I’m not really sure where to begin. Everything, and I mean everything, has a story or adventure. I’ve already gotten to the point where very little of the lifestyle actually phases me. It’s just how things are done.
After a roughly seven hour car ride west of Nairobi that took us across the Rift Valley, I arrived in Enoosaen. The village is located in the Trans Mara West district. If you look on a map find Narok (the county headquarters), and I’m about an hour drive west of Narok.
The best way to describe Enoosaen compared to where I was previously is to say that my village life has now merged with farm life. Outside of the village “business” center, houses are more spread out. Coming into Enoosaen the fields are covered by tea and sugarcane fields. There is a tea and sugarcane factory in the area, and the pollution from the factory is quite troubling given its proximity to the school.
The majority of the local population is Maasai. The Maasai measure their wealth in terms of livestock, cows in particular. As Mama Kakenya said “that is my bank” when referring to her cows. Mama Kakenya has been kind enough to take me in as there are not any hotels in the immediate area. She isn’t exactly sure how many cows she has, but she can easily pick out her cows or donkeys as we are walking up the road. Rough estimates based on what I can count is over 50 cows, about 40 sheep, 25 goats, 5 donkeys, 20 chickens, 5 dogs, and 4 cats. (I’m sure I’m missing some as the other day I just noticed a puppy for the first time.)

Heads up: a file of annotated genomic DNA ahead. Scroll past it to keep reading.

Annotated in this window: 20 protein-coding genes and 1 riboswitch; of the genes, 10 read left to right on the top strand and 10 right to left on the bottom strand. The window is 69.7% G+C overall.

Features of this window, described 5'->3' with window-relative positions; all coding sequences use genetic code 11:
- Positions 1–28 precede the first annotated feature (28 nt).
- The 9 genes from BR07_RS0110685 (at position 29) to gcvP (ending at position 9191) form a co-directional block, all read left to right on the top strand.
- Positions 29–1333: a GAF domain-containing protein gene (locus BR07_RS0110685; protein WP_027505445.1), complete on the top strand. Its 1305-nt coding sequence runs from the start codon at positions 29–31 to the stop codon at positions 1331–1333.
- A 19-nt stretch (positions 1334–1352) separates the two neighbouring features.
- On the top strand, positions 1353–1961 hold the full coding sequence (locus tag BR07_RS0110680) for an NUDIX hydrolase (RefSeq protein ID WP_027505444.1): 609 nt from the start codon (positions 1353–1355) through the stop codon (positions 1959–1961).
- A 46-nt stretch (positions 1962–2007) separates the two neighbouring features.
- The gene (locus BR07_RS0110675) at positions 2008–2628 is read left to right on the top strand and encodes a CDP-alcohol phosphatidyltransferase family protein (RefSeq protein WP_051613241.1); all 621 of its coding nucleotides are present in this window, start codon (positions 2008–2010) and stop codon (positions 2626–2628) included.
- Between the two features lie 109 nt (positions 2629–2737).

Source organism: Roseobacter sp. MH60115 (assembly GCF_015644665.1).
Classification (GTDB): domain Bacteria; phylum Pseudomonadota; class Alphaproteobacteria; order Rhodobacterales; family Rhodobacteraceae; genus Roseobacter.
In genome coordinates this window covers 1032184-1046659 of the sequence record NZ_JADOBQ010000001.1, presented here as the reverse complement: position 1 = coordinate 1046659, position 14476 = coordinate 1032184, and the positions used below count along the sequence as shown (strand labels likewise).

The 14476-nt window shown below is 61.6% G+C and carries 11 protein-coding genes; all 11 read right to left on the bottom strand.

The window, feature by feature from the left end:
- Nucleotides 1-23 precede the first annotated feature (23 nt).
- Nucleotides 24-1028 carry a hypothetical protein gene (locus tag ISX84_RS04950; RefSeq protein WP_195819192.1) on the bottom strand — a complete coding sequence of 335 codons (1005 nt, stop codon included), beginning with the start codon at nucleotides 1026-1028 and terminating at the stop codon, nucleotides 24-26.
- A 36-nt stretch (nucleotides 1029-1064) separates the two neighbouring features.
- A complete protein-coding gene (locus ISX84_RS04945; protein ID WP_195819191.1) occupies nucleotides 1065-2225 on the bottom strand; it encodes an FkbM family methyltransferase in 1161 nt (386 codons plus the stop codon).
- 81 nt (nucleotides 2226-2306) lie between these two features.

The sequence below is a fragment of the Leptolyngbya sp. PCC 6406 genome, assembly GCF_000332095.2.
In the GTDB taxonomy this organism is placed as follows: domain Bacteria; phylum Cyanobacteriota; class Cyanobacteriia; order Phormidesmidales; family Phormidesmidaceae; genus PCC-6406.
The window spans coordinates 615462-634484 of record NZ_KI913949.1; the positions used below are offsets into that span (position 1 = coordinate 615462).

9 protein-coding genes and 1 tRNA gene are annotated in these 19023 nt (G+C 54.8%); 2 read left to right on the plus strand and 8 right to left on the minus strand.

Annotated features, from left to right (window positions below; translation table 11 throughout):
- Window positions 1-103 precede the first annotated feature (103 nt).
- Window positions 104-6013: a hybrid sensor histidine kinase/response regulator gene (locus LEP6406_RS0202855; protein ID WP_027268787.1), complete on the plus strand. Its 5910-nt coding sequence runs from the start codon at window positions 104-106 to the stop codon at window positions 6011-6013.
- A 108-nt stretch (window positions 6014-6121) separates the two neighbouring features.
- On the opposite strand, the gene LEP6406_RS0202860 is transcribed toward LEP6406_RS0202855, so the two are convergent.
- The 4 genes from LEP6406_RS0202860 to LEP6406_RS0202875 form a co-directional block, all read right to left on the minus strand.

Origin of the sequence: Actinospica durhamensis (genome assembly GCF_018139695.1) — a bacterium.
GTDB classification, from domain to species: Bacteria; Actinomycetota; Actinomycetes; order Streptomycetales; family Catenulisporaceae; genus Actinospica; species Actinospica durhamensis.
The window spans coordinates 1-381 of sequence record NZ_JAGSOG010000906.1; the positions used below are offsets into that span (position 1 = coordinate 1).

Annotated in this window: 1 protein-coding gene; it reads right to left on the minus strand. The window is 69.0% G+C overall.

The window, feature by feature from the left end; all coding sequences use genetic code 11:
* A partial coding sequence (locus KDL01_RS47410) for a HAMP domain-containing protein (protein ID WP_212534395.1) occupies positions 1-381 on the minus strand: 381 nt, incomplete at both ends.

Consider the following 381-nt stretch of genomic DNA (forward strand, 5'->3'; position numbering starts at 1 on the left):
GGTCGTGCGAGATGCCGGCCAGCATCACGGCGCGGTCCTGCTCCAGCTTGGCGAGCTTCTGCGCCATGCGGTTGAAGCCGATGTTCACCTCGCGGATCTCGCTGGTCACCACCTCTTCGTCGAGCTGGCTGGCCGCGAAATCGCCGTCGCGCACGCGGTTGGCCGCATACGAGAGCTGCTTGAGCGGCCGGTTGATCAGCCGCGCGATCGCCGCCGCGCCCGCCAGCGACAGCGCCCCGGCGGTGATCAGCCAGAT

In the Maasai culture, the women do a significant amount of the work, almost all of it being physical in nature. My back hurts just looking at how many hours they spend bent over with straight legs, whether it’s washing dishes or clothes in buckets, washing the floors, or milking the cows. I am continually amazed and impressed with what these women do on a daily basis.
We’ve now entered the rainy season so add a lot of mud into the visual pictures you are creating in your mind. There are times when roads are not passable because of the mud. It is about a 3km walk from where I’m staying to the office and school. Thank goodness as this is the only real exercise I’m getting nowadays.
I’ve stepped into a very busy and exciting period at the Kakenya Center for Excellence. There are in the process of beginning construction on a new school. The first phase will launch as a high school early next year, but eventually it will serve K-12. A construction project manager has yet to be hired, so the program manager and I have been tag teaming to keep the project moving forward.
On one of my first days onsite at the new school, the water drilling team had just reach water. They had to go about 175 meters down (575 ft) to reach good water. There was quite the crowd that came out to see the water. I’m told this is one of the first water pumps in the community.
The pieces that I’m working on are preparing the site for construction (this involves cows clearing the sugarcane from the fields!) and preparation for Dwell Earth, a group that will be coming in October to train locals on how to make a dry earth block (brick). It is a pretty neat process that I’m looking forward to learning more about. Here is a video of the block making process from a project in Zambia.
I’ve also been tasked with developing a curriculum for the organization’s health and leadership training, which will be used to train trainers in order to expand the reach of the program, and a number of projects with the school girls.
I could go on, but it has taken me long enough as is to get this post up. So I’ll wrap it up here.